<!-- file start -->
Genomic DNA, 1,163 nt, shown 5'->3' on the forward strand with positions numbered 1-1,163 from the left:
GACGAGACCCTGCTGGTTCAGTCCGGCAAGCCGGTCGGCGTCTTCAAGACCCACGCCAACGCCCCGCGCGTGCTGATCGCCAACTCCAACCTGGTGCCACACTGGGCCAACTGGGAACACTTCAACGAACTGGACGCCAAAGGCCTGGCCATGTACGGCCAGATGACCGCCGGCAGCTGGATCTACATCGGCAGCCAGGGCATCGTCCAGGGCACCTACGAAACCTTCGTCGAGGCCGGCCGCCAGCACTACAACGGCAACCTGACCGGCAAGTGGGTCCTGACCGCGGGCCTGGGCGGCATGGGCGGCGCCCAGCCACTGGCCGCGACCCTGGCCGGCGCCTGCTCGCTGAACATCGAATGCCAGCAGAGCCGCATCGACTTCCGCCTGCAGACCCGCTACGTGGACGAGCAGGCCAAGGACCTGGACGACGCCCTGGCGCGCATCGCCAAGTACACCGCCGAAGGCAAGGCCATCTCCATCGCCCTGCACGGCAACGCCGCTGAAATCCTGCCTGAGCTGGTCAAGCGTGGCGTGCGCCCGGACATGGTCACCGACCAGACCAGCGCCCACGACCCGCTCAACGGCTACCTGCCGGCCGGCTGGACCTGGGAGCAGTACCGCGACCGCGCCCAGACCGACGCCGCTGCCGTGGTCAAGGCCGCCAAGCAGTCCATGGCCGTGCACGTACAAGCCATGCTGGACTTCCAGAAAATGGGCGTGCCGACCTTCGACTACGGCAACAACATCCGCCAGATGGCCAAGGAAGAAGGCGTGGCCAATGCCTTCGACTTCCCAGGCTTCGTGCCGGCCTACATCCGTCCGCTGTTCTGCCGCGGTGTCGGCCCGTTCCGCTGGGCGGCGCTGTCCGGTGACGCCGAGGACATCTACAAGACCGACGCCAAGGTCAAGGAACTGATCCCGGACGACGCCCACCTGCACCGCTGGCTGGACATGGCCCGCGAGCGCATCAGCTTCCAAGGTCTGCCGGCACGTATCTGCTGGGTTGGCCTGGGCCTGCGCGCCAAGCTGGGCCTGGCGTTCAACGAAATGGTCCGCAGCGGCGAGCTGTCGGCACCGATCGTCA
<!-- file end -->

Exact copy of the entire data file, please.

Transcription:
Genomic DNA, 1,163 nt, shown 5'->3' on the forward strand with positions numbered 1-1,163 from the left:
GACGAGACCCTGCTGGTTCAGTCCGGCAAGCCGGTCGGCGTCTTCAAGACCCACGCCAACGCCCCGCGCGTGCTGATCGCCAACTCCAACCTGGTGCCACACTGGGCCAACTGGGAACACTTCAACGAACTGGACGCCAAAGGCCTGGCCATGTACGGCCAGATGACCGCCGGCAGCTGGATCTACATCGGCAGCCAGGGCATCGTCCAGGGCACCTACGAAACCTTCGTCGAGGCCGGCCGCCAGCACTACAACGGCAACCTGACCGGCAAGTGGGTCCTGACCGCGGGCCTGGGCGGCATGGGCGGCGCCCAGCCACTGGCCGCGACCCTGGCCGGCGCCTGCTCGCTGAACATCGAATGCCAGCAGAGCCGCATCGACTTCCGCCTGCAGACCCGCTACGTGGACGAGCAGGCCAAGGACCTGGACGACGCCCTGGCGCGCATCGCCAAGTACACCGCCGAAGGCAAGGCCATCTCCATCGCCCTGCACGGCAACGCCGCTGAAATCCTGCCTGAGCTGGTCAAGCGTGGCGTGCGCCCGGACATGGTCACCGACCAGACCAGCGCCCACGACCCGCTCAACGGCTACCTGCCGGCCGGCTGGACCTGGGAGCAGTACCGCGACCGCGCCCAGACCGACGCCGCTGCCGTGGTCAAGGCCGCCAAGCAGTCCATGGCCGTGCACGTACAAGCCATGCTGGACTTCCAGAAAATGGGCGTGCCGACCTTCGACTACGGCAACAACATCCGCCAGATGGCCAAGGAAGAAGGCGTGGCCAATGCCTTCGACTTCCCAGGCTTCGTGCCGGCCTACATCCGTCCGCTGTTCTGCCGCGGTGTCGGCCCGTTCCGCTGGGCGGCGCTGTCCGGTGACGCCGAGGACATCTACAAGACCGACGCCAAGGTCAAGGAACTGATCCCGGACGACGCCCACCTGCACCGCTGGCTGGACATGGCCCGCGAGCGCATCAGCTTCCAAGGTCTGCCGGCACGTATCTGCTGGGTTGGCCTGGGCCTGCGCGCCAAGCTGGGCCTGGCGTTCAACGAAATGGTCCGCAGCGGCGAGCTGTCGGCACCGATCGTCA